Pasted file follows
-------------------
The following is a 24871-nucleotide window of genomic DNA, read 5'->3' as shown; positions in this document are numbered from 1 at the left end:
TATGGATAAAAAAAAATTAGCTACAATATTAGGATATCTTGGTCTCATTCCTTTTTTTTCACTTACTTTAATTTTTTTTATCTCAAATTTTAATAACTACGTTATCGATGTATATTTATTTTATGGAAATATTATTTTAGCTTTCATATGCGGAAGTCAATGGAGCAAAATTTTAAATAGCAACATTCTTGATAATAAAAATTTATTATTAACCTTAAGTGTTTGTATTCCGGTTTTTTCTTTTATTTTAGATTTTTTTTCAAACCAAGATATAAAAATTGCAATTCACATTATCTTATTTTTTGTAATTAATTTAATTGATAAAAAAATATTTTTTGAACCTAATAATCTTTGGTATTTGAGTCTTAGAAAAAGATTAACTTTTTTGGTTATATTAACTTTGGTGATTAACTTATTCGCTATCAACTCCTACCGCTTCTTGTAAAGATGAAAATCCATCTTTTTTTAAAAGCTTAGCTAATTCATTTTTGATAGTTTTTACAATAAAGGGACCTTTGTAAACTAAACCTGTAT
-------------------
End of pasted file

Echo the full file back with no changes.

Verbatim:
The following is a 24871-nucleotide window of genomic DNA, read 5'->3' as shown; positions in this document are numbered from 1 at the left end:
TATGGATAAAAAAAAATTAGCTACAATATTAGGATATCTTGGTCTCATTCCTTTTTTTTCACTTACTTTAATTTTTTTTATCTCAAATTTTAATAACTACGTTATCGATGTATATTTATTTTATGGAAATATTATTTTAGCTTTCATATGCGGAAGTCAATGGAGCAAAATTTTAAATAGCAACATTCTTGATAATAAAAATTTATTATTAACCTTAAGTGTTTGTATTCCGGTTTTTTCTTTTATTTTAGATTTTTTTTCAAACCAAGATATAAAAATTGCAATTCACATTATCTTATTTTTTGTAATTAATTTAATTGATAAAAAAATATTTTTTGAACCTAATAATCTTTGGTATTTGAGTCTTAGAAAAAGATTAACTTTTTTGGTTATATTAACTTTGGTGATTAACTTATTCGCTATCAACTCCTACCGCTTCTTGTAAAGATGAAAATCCATCTTTTTTTAAAAGCTTAGCTAATTCATTTTTGATAGTTTTTACAATAAAGGGACCTTTGTAAACTAAACCTGTAT